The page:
According to the geological features and the historically tectonic movement nearby, the development periods of these two investigated caves were estimated as later than middle Pliocene (3.5–4 Mya), which fitted well with the estimation of the formation age of most caves in China (late Pliocene to early Pleistocene, ca. 3 Mya; Xiong and Zhu, 1994; Qin and He, 2004; Ping et al., 2011; Zhang and Zhu, 2012).
Taxon Sampling, Molecular Data, and Phylogenetic Analysis
We included representative species of most lineages in Ascomycota with a total number of 167 species (Supplementary Table S1), including the 20 suspected obligate troglobitic fungi described by Zhang et al. (2017), and two species of Basidiomycota, Boletus edulis and Rubroboletus sinicus, as outgroup. Six loci were used for analysis, i.e., ITS, LSU, SSU, TEF, RPB1, and RPB2. Two new loci, SSU and RPB1, of these 20 species were amplified using primers NS1/NS4 (White et al., 1990) and RPB1-Cr/RPB1-Af (Matheny et al., 2002), respectively. Amplification reactions were performed according to the program of Zhang et al. (2017), except the annealing temperature, 54°C for SSU and RPB1.
All sequences of different loci were aligned using MAFFT1 (Katoh and Toh, 2010) and modified manually in MEGA v. 7 (Kumar et al., 2016) separately. Then, individual alignments were concatenated and used for phylogenetic analysis next step. Ambiguously aligned regions were excluded from all analyses.
Maximum likelihood (ML) and Bayesian inference (BI) methods were used to reveal the phylogenetic relationship. The ML analyses were executed using RAxML-HPC v. 8.2.7 (Stamatakis, 2014) with 1,000 replicates under the GTR-GAMMY model. The robustness of branches was assessed by bootstrap analysis with 1,000 replicates. For Bayesian analysis, the best model of evolution was estimated using jModelTest v. 2.1.7 (Guindon and Gascuel, 2003; Darriba et al., 2012). Posterior probabilities (PPs) (Rannala and Yang, 1996; Zhaxybayeva and Gogarten, 2002) were calculated by Markov chain Monte Carlo (MCMC) sampling in MrBayes v. 3.2.1 (Huelsenbeck and Ronquist, 2001), using the estimated evolutionary models. Six simultaneous Markov chains were run for 10,000,000 generations, and trees were sampled every 1,000th generations (totally resulting 10,000 trees). The first 2,000 trees, representing the burn-in phase of the analyses, were discarded and the remaining 8,000 trees were used to calculate PPs in the majority rule consensus tree. The final trees were visualized in TreeView (Page, 1996). All the sequences generated in this study were deposited in GenBank (Supplementary Table S1).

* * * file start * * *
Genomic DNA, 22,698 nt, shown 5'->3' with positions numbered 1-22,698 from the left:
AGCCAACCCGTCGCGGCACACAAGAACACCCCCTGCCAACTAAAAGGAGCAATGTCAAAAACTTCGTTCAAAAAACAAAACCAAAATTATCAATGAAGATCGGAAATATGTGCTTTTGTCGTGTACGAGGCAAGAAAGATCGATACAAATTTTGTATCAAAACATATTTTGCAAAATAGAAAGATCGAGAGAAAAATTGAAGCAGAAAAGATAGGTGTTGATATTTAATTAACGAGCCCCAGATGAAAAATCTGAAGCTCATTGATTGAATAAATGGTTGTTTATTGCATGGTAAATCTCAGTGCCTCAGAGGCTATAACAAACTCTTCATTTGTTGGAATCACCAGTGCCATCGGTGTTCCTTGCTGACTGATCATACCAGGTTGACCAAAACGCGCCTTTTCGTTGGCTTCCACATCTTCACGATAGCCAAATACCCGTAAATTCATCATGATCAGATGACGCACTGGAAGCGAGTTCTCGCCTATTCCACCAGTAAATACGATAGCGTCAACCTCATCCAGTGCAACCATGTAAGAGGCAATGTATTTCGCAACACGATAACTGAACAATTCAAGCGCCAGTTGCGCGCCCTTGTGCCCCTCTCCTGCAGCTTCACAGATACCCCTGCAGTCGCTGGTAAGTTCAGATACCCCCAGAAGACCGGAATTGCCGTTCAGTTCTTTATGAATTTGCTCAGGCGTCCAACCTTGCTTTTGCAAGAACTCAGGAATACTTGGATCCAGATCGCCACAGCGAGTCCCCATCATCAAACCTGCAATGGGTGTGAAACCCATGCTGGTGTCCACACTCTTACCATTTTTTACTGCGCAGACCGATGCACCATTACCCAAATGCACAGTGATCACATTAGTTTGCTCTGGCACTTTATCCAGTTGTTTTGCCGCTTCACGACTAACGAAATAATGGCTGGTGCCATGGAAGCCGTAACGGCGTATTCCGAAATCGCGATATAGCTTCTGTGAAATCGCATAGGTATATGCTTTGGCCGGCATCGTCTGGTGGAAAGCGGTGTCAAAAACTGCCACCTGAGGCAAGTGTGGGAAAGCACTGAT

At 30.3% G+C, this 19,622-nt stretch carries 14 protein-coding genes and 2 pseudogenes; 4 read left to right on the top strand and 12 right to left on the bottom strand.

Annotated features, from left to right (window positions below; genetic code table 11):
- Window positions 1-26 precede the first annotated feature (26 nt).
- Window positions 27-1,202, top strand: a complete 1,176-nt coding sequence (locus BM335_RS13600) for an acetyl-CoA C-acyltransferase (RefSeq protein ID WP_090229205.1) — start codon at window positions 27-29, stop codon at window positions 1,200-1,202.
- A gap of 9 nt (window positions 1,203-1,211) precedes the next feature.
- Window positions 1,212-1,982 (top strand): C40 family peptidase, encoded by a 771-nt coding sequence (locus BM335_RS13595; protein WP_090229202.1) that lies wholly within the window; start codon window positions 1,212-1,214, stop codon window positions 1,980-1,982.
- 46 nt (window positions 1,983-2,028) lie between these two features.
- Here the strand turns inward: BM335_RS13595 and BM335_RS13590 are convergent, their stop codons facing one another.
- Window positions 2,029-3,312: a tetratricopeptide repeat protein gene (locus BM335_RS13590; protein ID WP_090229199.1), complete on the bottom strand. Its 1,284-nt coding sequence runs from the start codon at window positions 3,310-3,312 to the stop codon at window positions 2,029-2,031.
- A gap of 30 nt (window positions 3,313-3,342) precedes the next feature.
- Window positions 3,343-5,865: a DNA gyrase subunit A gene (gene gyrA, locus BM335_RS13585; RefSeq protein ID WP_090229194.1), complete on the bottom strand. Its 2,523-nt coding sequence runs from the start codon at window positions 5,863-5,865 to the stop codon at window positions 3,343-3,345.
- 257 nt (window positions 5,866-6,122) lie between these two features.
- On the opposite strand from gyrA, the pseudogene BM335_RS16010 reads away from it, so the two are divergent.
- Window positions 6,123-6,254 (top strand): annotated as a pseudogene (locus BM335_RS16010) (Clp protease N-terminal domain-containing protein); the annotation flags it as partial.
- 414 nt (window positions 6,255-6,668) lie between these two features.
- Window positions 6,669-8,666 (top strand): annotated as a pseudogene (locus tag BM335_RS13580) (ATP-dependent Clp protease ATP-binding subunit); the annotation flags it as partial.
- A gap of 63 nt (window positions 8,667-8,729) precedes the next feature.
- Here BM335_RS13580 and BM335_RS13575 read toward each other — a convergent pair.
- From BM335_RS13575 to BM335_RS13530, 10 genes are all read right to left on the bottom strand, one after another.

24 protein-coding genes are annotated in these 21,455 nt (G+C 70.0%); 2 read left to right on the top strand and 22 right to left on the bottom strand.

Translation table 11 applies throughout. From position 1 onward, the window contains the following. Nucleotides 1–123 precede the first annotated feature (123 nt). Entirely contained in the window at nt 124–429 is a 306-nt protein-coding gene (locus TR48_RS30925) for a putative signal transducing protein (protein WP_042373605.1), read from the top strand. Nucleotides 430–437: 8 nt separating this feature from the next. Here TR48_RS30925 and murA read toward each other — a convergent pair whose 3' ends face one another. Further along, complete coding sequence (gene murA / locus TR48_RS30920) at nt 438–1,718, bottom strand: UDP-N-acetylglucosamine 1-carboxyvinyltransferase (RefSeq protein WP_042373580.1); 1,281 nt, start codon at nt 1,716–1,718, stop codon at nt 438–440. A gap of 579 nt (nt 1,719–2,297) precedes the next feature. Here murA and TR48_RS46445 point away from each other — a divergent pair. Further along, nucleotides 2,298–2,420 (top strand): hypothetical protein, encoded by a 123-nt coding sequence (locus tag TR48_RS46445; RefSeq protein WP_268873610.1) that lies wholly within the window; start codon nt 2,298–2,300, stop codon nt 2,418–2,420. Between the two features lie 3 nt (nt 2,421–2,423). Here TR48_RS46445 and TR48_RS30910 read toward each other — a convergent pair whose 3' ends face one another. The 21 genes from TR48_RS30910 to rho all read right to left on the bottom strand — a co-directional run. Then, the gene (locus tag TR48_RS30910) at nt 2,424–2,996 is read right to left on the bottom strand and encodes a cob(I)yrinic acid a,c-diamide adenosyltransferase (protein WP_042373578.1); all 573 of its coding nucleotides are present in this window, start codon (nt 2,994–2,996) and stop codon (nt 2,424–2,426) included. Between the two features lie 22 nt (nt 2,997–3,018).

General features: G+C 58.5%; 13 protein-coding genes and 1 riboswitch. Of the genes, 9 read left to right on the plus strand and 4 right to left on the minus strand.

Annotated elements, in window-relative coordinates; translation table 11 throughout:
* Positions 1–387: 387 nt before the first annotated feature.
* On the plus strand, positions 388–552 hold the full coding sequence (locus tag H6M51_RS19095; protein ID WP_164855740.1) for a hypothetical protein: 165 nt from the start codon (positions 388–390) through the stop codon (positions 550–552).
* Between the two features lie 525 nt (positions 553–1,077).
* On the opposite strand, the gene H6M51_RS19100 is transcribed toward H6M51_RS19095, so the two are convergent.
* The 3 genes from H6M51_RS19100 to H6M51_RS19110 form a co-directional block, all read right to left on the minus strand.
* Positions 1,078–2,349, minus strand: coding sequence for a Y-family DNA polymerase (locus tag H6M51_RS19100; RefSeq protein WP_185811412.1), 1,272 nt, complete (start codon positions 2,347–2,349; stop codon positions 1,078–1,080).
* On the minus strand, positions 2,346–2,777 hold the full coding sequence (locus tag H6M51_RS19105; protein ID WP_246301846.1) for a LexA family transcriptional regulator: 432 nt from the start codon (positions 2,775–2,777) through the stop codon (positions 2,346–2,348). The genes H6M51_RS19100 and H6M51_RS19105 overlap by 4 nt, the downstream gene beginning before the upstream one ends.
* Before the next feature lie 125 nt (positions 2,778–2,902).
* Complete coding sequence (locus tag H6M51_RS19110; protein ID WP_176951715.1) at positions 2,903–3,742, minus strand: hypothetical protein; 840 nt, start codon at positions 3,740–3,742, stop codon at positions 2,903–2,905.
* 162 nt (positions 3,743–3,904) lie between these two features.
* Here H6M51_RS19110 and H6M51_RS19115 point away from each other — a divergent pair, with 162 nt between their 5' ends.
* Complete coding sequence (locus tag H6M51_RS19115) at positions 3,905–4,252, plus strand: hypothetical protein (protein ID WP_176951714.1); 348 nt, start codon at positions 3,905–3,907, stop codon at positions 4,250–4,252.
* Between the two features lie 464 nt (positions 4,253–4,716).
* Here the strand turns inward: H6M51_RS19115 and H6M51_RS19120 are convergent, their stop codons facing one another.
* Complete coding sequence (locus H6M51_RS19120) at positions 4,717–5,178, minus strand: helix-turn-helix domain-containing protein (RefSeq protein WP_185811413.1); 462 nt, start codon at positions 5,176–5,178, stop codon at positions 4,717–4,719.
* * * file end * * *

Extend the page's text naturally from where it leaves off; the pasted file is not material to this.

Molecular Clock Analysis
We used five fossils with reliable age and accurate identification to estimate the divergence times. Each fossil age served as a minimum constraint. Paleopyrenomycites devonicus was discovered in thin-section preparations of lower Devonian [400 Mya (million years)] and considered to be the oldest ascomycete fossil (Taylor et al., 1999). Here it was used as the minimum divergence time of Pezizomycotina (Prieto and Wedin, 2013; Garnica et al., 2016). Paleoophiocordyceps coccophagus was described as the oldest fossil of animal parasitic fungi (99–105 Mya) with a striking morphological similarity to the asexual states of Ophiocordyceps (Sung et al., 2008). Fossils of Calicium and Chaenotheca were reported from Baltic amber dating back to 35–55 Mya (Rikkinen, 2003). The Alectoria fossil from the Baltic amber (35–40 Mya) was used as the calibration point for Alectoria clade (Magdefrau, 1957; De Paz et al., 2011; Prieto and Wedin, 2013).